As John Gill notes in his commentary referencing the washing of cups, pots, vessels, and dining couches;  All these things were, according to the traditions of the elders, washed by immersion: ‘in a laver, which holds forty seahs of water, which are not drawn, every defiled man dips himself, except a profluvious man; and in it, ‘they dip all unclean vessels.’ Which would include yes, dining couches!


            Some may say, how can you dip a couch? The International Standard Bible Encyclopedia - The couches were 'pallets' and could easily be dipped into water. It’s not like our modern was essentially a frame with cushions.


            To take a passage like Mark 7:4 and to say that they poured water on the couches, not immerse them is 1) an incorrect use of BAPTIZO, and 2) to make an exception (if it actually is an exception) the rule!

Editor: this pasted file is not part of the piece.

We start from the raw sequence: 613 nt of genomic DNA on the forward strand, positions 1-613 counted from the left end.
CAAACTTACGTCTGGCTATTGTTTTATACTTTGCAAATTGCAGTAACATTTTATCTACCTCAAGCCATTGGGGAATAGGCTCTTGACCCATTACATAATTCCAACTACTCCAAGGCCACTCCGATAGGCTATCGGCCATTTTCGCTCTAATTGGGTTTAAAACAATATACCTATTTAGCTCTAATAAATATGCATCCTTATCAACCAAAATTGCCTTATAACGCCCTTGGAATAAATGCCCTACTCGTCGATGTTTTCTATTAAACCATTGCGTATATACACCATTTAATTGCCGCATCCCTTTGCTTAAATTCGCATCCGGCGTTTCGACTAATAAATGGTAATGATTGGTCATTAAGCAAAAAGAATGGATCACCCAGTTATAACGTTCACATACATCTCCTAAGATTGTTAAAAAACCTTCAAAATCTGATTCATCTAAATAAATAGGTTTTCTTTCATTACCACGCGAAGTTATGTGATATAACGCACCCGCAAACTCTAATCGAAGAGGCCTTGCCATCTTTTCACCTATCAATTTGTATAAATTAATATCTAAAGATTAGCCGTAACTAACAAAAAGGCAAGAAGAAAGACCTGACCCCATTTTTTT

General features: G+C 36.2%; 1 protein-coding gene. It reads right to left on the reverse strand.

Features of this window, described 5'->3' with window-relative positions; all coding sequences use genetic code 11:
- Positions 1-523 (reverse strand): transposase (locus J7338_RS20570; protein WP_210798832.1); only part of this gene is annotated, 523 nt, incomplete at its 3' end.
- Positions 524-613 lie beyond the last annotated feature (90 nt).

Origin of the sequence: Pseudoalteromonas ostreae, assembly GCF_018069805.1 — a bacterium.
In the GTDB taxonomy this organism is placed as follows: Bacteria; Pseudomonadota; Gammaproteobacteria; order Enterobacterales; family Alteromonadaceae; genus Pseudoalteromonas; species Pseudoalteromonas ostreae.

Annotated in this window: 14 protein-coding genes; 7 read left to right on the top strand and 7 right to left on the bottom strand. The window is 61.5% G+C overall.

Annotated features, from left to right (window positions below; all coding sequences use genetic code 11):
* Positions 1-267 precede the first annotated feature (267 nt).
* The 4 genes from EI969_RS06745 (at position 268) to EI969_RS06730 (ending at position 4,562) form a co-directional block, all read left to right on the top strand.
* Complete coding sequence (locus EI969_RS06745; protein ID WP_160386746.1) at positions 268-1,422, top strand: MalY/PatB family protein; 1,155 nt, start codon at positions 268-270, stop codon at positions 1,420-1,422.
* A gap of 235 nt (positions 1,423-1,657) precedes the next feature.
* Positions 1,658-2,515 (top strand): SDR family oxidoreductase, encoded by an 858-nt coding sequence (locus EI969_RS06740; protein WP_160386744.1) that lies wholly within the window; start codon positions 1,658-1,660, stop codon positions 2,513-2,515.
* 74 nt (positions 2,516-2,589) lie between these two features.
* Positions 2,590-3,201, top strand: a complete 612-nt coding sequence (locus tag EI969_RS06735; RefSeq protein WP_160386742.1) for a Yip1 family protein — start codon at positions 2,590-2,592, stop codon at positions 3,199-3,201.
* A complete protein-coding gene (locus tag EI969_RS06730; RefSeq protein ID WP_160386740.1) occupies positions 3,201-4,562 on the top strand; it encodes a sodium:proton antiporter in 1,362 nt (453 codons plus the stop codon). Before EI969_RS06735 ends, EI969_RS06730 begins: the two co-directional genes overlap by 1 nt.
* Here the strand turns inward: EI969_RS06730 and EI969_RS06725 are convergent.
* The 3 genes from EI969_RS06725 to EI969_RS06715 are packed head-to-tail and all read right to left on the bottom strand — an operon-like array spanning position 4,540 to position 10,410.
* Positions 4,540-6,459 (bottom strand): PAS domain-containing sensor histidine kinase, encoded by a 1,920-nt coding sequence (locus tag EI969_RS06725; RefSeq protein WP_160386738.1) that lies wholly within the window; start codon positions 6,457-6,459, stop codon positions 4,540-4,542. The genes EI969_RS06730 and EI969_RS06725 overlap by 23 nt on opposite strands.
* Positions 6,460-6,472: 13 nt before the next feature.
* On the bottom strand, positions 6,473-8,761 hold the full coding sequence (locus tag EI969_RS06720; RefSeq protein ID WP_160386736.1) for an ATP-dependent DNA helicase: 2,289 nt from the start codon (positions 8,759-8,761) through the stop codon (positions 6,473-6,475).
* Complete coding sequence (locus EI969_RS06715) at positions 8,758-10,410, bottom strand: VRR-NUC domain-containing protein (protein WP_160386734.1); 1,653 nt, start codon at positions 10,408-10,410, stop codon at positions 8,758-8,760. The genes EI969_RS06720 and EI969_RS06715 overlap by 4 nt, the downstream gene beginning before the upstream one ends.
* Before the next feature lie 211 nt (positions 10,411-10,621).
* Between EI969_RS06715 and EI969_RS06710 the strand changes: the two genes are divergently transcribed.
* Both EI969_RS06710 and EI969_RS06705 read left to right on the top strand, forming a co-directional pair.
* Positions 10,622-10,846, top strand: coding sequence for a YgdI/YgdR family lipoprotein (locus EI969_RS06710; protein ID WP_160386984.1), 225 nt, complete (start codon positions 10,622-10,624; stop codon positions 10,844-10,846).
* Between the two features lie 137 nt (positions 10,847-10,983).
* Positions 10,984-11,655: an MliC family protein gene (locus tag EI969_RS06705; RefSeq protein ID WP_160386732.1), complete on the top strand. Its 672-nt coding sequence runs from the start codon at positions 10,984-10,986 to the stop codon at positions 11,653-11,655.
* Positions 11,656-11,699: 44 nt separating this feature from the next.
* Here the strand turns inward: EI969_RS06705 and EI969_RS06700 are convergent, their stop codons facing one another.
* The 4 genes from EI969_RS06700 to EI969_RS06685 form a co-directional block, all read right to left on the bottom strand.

And we all know you interpret the unclear passages by the clear passages!


Our brother Sam Waldron, in his excellent commentary on the 1689 confession also affirms that baptism literally means immerse and figuratively means to overwhelm. “Baptism points to our being completely and spiritually immersed in Christ and overwhelmed by His Spirit.” To which I say, AMEN!


            Baptism is a powerful ordinance for the marking out of God’s people all who are united to Him through His Son, the Lord Jesus Christ, in the power of the Holy Spirit!


            The London Baptist Confession does a masterful job of laying out for us what the sign of baptism means, who are the appropriate recipients, and the proper mode of the ordinance.


May God use this brief teaching of Chapter 29 for the good of us, His saints, and for His glory. Let’s pray.